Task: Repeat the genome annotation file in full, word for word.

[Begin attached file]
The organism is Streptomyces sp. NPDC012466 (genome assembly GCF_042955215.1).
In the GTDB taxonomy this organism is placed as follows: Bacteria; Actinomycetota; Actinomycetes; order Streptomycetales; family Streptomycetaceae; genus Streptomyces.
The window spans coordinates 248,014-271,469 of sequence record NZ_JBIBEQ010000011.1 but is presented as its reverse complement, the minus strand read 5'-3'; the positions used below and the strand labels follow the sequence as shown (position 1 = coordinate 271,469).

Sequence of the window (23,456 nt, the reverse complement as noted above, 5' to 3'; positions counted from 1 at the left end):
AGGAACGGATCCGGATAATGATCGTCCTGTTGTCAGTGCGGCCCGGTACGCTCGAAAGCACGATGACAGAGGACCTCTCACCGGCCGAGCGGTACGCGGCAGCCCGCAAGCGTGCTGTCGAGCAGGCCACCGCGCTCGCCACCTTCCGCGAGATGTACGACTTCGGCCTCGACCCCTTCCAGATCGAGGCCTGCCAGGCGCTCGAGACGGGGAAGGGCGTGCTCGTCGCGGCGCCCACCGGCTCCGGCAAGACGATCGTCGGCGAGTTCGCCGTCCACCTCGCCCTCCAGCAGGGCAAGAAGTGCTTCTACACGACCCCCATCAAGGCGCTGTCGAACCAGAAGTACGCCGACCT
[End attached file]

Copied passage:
The organism is Streptomyces sp. NPDC012466 (genome assembly GCF_042955215.1).
In the GTDB taxonomy this organism is placed as follows: Bacteria; Actinomycetota; Actinomycetes; order Streptomycetales; family Streptomycetaceae; genus Streptomyces.
The window spans coordinates 248,014-271,469 of sequence record NZ_JBIBEQ010000011.1 but is presented as its reverse complement, the minus strand read 5'-3'; the positions used below and the strand labels follow the sequence as shown (position 1 = coordinate 271,469).

Sequence of the window (23,456 nt, the reverse complement as noted above, 5' to 3'; positions counted from 1 at the left end):
AGGAACGGATCCGGATAATGATCGTCCTGTTGTCAGTGCGGCCCGGTACGCTCGAAAGCACGATGACAGAGGACCTCTCACCGGCCGAGCGGTACGCGGCAGCCCGCAAGCGTGCTGTCGAGCAGGCCACCGCGCTCGCCACCTTCCGCGAGATGTACGACTTCGGCCTCGACCCCTTCCAGATCGAGGCCTGCCAGGCGCTCGAGACGGGGAAGGGCGTGCTCGTCGCGGCGCCCACCGGCTCCGGCAAGACGATCGTCGGCGAGTTCGCCGTCCACCTCGCCCTCCAGCAGGGCAAGAAGTGCTTCTACACGACCCCCATCAAGGCGCTGTCGAACCAGAAGTACGCCGACCT